Estate agent comparison site, GetAgent.co.uk, has recently carried out a study which shows that homes close to a school with an outstanding Ofsted rating not only command the highest house prices, but they’ve also seen the highest rate of house price growth since the last school year kicked off.
Co-founder and chief executive officer of GetAgent.co.uk, Colby Short, commented: “The presence of a good school is an incredibly influential factor when it comes to local property market values and so it’s no surprise to see that postcodes home to a higher rated school also command a higher average house price.”
Short concluded: “High demand for housing within the catchment areas of these schools drives up property values as parents scramble to secure a spot for the children. As a result, not only do homes command more, but those close to a top-rated school are also subject to a higher rate of house price growth due to a more competitive property market.”
Back to school
Parents across the nation breathed a sigh of relief as schools finally returned for the new learning year. Yet, when it comes to the value of their home, those living in proximity to a school rated outstanding by Ofsted have even more reason to be cheerful.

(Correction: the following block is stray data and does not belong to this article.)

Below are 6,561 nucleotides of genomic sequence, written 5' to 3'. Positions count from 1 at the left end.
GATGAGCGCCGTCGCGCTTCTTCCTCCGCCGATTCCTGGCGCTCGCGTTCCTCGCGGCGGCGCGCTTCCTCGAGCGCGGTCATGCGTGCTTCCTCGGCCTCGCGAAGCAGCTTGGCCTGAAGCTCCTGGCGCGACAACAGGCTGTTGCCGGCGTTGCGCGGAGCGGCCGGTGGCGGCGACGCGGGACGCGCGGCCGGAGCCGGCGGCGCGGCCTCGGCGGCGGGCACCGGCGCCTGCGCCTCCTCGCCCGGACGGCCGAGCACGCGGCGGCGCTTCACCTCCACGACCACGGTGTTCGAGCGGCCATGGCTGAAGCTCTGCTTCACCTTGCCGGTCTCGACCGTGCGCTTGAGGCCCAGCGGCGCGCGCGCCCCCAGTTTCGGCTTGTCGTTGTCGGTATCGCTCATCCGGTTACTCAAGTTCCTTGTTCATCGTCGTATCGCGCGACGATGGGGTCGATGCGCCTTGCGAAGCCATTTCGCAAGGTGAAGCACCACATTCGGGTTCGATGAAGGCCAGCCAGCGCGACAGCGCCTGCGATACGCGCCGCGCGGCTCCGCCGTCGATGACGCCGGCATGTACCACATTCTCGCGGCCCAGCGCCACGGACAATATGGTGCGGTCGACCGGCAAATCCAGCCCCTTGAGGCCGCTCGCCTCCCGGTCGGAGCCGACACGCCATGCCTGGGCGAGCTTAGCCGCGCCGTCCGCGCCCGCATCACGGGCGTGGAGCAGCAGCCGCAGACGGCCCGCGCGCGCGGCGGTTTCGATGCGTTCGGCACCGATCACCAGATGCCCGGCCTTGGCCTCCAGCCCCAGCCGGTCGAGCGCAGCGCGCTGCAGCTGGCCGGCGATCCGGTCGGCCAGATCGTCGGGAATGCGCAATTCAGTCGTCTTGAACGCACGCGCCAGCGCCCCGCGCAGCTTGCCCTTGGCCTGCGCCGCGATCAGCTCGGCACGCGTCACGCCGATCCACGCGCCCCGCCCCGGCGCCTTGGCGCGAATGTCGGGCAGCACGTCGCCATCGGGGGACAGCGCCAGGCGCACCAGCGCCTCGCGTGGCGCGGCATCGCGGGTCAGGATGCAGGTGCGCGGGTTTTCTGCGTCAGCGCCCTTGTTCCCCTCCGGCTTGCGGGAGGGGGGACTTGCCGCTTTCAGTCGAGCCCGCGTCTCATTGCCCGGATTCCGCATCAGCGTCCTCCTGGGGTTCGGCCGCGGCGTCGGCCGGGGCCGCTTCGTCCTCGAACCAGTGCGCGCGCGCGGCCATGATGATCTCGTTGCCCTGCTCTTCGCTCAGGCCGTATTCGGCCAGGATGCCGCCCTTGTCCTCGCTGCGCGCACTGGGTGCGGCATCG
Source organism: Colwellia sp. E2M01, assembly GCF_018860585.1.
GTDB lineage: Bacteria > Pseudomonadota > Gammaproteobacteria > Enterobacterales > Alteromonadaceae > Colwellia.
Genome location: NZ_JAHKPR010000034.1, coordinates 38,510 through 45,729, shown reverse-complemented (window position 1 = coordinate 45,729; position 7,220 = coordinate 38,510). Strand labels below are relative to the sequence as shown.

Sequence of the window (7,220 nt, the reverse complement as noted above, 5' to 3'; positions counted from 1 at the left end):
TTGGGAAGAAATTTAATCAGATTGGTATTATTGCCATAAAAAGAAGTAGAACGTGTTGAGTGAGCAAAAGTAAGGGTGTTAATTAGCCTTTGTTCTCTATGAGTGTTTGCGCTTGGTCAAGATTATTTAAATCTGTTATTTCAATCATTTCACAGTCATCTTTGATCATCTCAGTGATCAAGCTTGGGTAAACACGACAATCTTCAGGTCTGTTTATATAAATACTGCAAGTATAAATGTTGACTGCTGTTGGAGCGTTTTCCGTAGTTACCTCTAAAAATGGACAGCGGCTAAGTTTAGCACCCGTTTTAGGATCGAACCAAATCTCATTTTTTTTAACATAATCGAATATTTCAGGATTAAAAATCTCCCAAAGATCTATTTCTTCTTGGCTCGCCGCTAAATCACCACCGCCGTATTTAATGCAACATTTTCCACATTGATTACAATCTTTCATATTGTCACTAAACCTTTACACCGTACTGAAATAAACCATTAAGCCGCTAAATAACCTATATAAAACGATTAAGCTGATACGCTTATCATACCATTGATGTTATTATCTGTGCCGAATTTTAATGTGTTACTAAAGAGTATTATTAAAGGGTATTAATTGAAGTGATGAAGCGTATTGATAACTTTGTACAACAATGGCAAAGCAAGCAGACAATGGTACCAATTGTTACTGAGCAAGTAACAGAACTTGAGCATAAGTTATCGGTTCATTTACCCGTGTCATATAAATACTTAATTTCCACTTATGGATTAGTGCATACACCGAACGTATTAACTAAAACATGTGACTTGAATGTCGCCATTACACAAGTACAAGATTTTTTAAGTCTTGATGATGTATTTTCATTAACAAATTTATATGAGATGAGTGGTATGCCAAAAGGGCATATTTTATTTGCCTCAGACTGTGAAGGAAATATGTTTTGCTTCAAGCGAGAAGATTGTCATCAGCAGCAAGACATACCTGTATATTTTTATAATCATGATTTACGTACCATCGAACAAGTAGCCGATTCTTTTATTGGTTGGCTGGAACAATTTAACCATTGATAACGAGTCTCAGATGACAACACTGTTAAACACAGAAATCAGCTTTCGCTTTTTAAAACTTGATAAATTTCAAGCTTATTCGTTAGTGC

The analysis was focused on the current average house price across thousands of postcodes that are home to an Ofsted rated school throughout England.
The report card
Interestingly, the results show that in postcodes where a school has been rated as requiring improvement, the average cost of a home sits at £305,230 having increased by 13% or £35,067 in the last year.
For postcodes where schools were rated good, the average home currently commands £341,238 in the current market, which is 11.8% or £36,008 more than postcodes where schools were rated as requiring improvement. Within these postcodes, house prices have climbed by 13.2% in the last year – an increase of £39,734.
However, postcodes that are home to a school with an outstanding Ofsted rating command the peak price. The current average house price across the postcodes sits at £342,677, having escalated by £40,145 in the last year alone (+13.3%).
That’s a solid 14.5% property price premium (£37,447) when compared to postcodes, where schools were ranked as requiring improvement and a difference of over £5,000 in property price appreciation in just 12 months.